Blistered Feet

Diabetic blisters are rare, but they still happen. They’re a painful skin condition in which fluid fills a space between layers of skin. They form because of improperly fitted shoes—see how that issue keeps popping up? There’s a solution for that—we’ll get into it later. Blisters can erupt spontaneously. While the fluid in blisters is sterile, you still want to call your doctor to drain it. People with diabetes heal in two to five weeks without any intervention.

Foot Ulcers

These occur on the balls of your foot or the bottom of the big toe. Even though some don’t hurt, they should be seen by your doctor. Neglecting your ulcer could result in infections, which can lead to amputation. How your doctor approaches the ulcer will vary, but they need to ensure the bone isn’t infected, so an x-ray may be in order. Generally, try not to walk on your ulcer. If it’s not healing and you have poor circulation, they’ll refer you to a surgeon specializing in these matters.

Tips for Care

Now that we’ve delved into the problems that can affect a diabetic’s foot health, we can discuss preventative care. Use these tips below to help you take better care of your feet.

Wear Diabetic Shoes and Socks

Diabetic shoes and socks are essential. All the conditions and diseases above affect foot health tremendously. Diabetic socks and shoes help with circulation, protect you from cuts and wounds, and don’t put pressure on your feet. They also leave room for insoles and can be worn anywhere. They’re so useful that we recommend people with diabetes wear them all the time, even in the house.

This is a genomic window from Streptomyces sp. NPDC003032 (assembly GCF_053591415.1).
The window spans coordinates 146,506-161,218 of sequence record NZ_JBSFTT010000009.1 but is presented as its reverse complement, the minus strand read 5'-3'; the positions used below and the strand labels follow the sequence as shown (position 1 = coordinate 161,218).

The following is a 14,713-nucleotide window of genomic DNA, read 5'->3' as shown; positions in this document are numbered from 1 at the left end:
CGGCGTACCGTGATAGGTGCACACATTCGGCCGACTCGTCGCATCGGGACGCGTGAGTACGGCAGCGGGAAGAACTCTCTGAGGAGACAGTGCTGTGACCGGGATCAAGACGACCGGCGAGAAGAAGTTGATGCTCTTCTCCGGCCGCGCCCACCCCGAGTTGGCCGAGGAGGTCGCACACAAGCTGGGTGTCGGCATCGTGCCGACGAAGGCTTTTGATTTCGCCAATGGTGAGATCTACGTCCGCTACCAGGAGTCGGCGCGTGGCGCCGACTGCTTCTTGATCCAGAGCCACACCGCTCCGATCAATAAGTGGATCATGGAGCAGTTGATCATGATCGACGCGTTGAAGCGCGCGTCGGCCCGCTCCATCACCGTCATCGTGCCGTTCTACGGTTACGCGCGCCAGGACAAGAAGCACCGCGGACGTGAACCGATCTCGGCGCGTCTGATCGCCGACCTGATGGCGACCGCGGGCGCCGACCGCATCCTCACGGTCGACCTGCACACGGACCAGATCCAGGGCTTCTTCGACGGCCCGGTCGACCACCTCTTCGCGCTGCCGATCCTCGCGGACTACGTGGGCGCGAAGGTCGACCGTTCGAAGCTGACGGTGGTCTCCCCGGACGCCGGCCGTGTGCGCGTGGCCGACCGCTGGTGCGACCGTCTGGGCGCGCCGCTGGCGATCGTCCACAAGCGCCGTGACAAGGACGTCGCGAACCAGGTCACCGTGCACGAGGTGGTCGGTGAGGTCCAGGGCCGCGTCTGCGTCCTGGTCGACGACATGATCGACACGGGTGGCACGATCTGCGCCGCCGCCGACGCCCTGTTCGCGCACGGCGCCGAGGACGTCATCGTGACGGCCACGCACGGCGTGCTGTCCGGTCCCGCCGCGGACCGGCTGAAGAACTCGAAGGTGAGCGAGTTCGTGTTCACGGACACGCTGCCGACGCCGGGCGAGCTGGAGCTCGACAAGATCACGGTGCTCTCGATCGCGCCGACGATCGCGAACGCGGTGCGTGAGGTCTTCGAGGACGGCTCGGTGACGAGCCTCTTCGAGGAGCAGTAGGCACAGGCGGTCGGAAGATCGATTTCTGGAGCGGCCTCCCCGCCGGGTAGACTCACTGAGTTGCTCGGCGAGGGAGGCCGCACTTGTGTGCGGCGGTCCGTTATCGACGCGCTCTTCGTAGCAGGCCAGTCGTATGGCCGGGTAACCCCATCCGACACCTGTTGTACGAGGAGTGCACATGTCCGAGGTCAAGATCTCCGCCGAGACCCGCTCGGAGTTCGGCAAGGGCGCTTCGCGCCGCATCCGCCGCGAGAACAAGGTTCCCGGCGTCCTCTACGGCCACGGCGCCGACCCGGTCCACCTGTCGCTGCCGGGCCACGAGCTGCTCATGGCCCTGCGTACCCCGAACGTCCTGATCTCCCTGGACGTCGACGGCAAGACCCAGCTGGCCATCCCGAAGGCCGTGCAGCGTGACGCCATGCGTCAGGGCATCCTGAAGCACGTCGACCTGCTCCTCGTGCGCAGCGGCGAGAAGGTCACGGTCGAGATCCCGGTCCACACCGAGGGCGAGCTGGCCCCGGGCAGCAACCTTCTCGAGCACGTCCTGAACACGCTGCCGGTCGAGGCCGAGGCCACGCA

Inspect Your Feet Daily

Inspecting your feet daily will help you catch any blisters, bruises, or sores before they become a problem. As you can see above, these issues happen more with diabetics than in the normal population. People with diabetes heal slower overall. If you notice any issues with any of the things we’ve mentioned, it could be dangerous. If you don’t check regularly, you won’t know how long the issue has been there. Be diligent about checking.

Wash With Warm Water

Washing your feet with warm water will clean any dirt and debris and help you ward off infection. Check the water temperature with your wrists, not your feet, to make sure it’s not too hot. Ensure you wash all areas of your feet, including your toes and between them. Pat your feet dry and ensure you dry carefully between your toes, where you’re most likely to get foot fungus and other bacterial infections that hide in warm, damp places.

While people with diabetes have many conditions to contend with, you aren’t alone. This isn’t an exhaustive list of concerns, but they should set you well on your way to being astute and knowledgeable enough to handle the issues should they arise. Here at Anodyne, we take pride in our diabetic shoes and accessories. Browse our collection at Anodyne today!

How Diabetes Can Affect Your Foot Health


Topics: Diabetic Foot Care

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Born and raised in the emergent city of Milwaukee, Wisconsin, Anodyne represents the core of an age-old Midwestern culture – pride, dedication and hard work. We’re a group of designers, fit experts, pedorthists, and most importantly, a group of friends that share a common goal.